Coastal Hiking at Miura

I recently joined a volunteer and hiking group by the name of Jambo. The organization focuses on environmental protection and also supports programs in Africa, hence the name jambo  – ‘hello’ in Swahili. They are a great group of people, old and young, Japanese and non-Japanese, and all with a love of the outdoors and meeting people!
Please check out their homepage: http://en.jambointernational.org/

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We arrived at Arazaki in Miura, about 50km south of Tokyo, mid-morning. The weather was perfect: sunny, breezy, and warm. After a briefing by the group leader, we headed for the coastline. The area is noted for its stunning cliff faces. From a distance, though, it wasn’t the rocks that first caught my eye, but the mass of tents! Families with little kids and big kids alike were camping along the cliffs, BBQ’ing, playing in the water, having a great time! What a great way to spend time with family and friends.

The closer we got to the sea shore, the more extraordinary the rocks became. At a quick glance, the cliffs look messy and dirty, but in fact years and years of wind erosion, water erosion, and faults and folds in the earth have resulted in incredible patterns and carvings. Geologists must go crazy here! The colours in the rocks range from light cream to brown to black. It reminded me of hardened lava pipes. I was so curious that after some research, I discovered it is in fact alternating beds of silt, basaltic gravel, solidified ash and volcanic sand. Could Mt Fuji have been responsible for this??!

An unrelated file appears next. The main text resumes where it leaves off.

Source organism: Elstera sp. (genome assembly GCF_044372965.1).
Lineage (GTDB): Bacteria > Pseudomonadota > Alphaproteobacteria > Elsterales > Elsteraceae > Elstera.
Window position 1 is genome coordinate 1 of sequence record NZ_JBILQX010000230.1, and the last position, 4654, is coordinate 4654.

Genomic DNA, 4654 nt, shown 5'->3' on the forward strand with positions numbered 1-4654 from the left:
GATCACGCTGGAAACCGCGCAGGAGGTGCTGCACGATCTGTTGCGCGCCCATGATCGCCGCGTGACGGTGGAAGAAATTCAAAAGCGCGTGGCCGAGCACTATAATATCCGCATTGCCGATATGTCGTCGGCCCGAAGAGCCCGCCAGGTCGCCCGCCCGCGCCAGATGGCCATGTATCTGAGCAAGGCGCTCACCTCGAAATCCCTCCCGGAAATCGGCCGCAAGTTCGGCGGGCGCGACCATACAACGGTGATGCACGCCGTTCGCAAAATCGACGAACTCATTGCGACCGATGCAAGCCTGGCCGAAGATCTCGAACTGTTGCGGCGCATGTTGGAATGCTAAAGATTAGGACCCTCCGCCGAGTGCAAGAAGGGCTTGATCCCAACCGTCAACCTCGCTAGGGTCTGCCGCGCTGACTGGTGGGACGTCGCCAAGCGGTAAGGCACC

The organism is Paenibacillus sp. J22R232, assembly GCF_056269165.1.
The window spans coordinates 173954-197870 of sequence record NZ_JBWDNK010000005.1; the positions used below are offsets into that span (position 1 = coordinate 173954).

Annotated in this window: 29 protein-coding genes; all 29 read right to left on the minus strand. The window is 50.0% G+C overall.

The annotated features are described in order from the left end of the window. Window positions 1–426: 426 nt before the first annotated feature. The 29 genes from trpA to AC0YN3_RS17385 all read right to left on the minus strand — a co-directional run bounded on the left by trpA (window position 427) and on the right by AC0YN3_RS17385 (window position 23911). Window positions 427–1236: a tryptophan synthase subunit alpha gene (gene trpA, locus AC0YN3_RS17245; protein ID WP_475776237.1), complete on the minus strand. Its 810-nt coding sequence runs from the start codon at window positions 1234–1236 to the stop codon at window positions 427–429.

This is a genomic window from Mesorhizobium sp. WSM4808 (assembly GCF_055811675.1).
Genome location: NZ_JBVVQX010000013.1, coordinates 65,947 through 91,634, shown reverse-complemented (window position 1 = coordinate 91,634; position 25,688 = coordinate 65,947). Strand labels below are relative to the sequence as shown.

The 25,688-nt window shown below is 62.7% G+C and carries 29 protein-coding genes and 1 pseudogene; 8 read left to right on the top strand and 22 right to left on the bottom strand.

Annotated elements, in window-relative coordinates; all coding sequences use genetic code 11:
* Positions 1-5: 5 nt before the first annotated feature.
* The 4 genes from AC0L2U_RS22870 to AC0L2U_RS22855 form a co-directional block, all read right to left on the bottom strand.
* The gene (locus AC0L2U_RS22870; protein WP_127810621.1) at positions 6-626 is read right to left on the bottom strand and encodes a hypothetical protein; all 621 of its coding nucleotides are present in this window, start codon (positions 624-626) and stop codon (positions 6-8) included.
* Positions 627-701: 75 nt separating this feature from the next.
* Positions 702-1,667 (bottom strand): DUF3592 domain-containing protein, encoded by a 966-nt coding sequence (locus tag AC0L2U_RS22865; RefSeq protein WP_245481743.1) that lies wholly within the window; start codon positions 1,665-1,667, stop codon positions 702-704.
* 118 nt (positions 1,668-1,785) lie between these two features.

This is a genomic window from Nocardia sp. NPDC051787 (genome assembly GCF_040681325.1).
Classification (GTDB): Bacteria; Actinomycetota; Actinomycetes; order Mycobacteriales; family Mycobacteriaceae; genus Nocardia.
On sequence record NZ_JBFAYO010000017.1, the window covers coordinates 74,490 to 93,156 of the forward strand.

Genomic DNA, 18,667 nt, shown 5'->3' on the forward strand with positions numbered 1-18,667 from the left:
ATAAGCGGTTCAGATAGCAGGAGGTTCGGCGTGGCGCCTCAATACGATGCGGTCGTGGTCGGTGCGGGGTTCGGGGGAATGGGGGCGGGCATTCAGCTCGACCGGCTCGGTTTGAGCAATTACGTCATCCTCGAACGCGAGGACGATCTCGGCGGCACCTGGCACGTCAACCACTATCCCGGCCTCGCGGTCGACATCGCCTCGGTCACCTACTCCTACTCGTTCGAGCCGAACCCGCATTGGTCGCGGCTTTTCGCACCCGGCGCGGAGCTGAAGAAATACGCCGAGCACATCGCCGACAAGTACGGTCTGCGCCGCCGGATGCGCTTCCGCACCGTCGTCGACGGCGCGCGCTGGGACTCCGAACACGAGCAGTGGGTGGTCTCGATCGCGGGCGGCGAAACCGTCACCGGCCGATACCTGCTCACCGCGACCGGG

Another thing that surprised me was the water… crystal clear, sparkly, cool, refreshing! I could see every little detail on the sea bed, from the tiny fish nibbling on rocks to the bumps on the back of the shells. Although well into spring, it was still a bit too cold to jump in. Perhaps another trip in the summer!?

Well, enough of me describing, take a look yourself…

Arasaki Rock
“Arasaki”
Jambo participants
Jambo participants
Campers
Happy campers
Cave formation
Cave formation. Note the vertical folds!
Rock formations 1
View from the cliffs
Rock formations 3
Looking up at the cliffs
Clear sea waters
Rocks jutting out of the clear sea waters
Rock formations 2
Close up of the folds
Crystal clear
Clear reflections
Rock formations 4
Black and white mounds
Island formation
Island formation
Sea bed formation
Sea bed formation
Hikers
Hikers!
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7 thoughts on “Coastal Hiking at Miura

  1. I really need to go to Miura. I live in Fujisawa, and I have hiked all the way from Kamakura to Miura (Jogashima), a 35 km hike. However, I saw mostly inland Miura, which was farms and city. I’d love to see that area, though.

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  2. 自然(しぜん)の うつくしさを 体験(たいけん)しながら 環境(かんきょう)安全
    (あんぜん)を 考(かんが)える、そして 川や海に生息(せいそく)する 生物(せいぶつ)を たいせつにする 心(こころ)は とても 大切だと 思います。
    ハイキングをしている人たち、キャンプしている家族(かぞく)の姿(すがた)に 感動します。
    汚染(おせん)されていない海、自然が つくった 海岸(かいがん)の 景色(けしき)は すばらしいです。岩(いわ)の島(しま)の上に たっている木は 何の木でしょうか。
    自然にできた 海の庭(にわ)は 見事(みごと)です。

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    1. 岩の島の上に立っている木は黒松(Japanese Pine)だと思います。その木の形はおもしろいですよね。大きな盆栽みたいですね。

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  3. That’s heaps cool! You can see how the moving earth plates or volcanic erruptions just shoved those big shard out into the open. Reminds me a bit of the Giant’s Causeway in Northern Ireland.

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